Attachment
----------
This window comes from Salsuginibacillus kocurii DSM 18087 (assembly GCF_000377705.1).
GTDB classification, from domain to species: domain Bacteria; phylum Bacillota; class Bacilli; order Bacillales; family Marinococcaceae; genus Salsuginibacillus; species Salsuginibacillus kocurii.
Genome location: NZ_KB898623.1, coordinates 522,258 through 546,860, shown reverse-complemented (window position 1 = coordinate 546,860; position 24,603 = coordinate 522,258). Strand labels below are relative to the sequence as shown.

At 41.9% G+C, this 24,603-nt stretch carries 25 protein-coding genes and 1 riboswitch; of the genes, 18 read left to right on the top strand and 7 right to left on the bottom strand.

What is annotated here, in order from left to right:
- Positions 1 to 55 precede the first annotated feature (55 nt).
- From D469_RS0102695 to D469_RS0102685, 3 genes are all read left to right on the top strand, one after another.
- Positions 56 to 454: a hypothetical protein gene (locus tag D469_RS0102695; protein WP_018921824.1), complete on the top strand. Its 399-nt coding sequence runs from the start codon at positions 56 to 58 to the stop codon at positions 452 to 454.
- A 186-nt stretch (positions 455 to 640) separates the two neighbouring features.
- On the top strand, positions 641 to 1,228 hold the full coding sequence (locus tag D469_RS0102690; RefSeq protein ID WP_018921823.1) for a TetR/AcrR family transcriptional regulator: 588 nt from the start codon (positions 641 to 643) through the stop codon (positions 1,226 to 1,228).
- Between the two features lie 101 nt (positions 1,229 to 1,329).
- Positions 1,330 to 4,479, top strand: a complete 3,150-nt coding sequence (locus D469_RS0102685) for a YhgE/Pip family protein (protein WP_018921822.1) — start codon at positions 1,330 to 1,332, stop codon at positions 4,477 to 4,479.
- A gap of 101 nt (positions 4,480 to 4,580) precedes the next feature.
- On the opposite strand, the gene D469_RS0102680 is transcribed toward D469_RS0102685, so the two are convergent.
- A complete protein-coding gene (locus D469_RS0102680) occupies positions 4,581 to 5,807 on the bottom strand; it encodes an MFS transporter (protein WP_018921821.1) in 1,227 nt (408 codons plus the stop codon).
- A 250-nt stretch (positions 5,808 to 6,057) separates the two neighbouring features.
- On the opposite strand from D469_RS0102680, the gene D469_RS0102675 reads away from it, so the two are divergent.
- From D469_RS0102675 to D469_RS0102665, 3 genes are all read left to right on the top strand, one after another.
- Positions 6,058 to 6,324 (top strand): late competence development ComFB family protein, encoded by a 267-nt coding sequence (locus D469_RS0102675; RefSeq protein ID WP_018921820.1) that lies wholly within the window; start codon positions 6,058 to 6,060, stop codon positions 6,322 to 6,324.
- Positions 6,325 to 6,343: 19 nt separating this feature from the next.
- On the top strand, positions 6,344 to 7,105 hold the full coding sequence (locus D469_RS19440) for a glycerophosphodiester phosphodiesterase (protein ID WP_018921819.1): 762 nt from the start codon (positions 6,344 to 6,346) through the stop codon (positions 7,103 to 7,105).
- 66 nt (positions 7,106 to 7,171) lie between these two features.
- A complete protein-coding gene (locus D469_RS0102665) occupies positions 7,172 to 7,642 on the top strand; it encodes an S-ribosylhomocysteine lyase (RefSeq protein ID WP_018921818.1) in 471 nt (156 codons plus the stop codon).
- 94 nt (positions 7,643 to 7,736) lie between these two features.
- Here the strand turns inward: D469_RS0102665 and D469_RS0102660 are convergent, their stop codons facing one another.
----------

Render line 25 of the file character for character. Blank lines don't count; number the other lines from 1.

- Here the strand turns inward: D469_RS0102665 and D469_RS0102660 are convergent, their stop codons facing one another.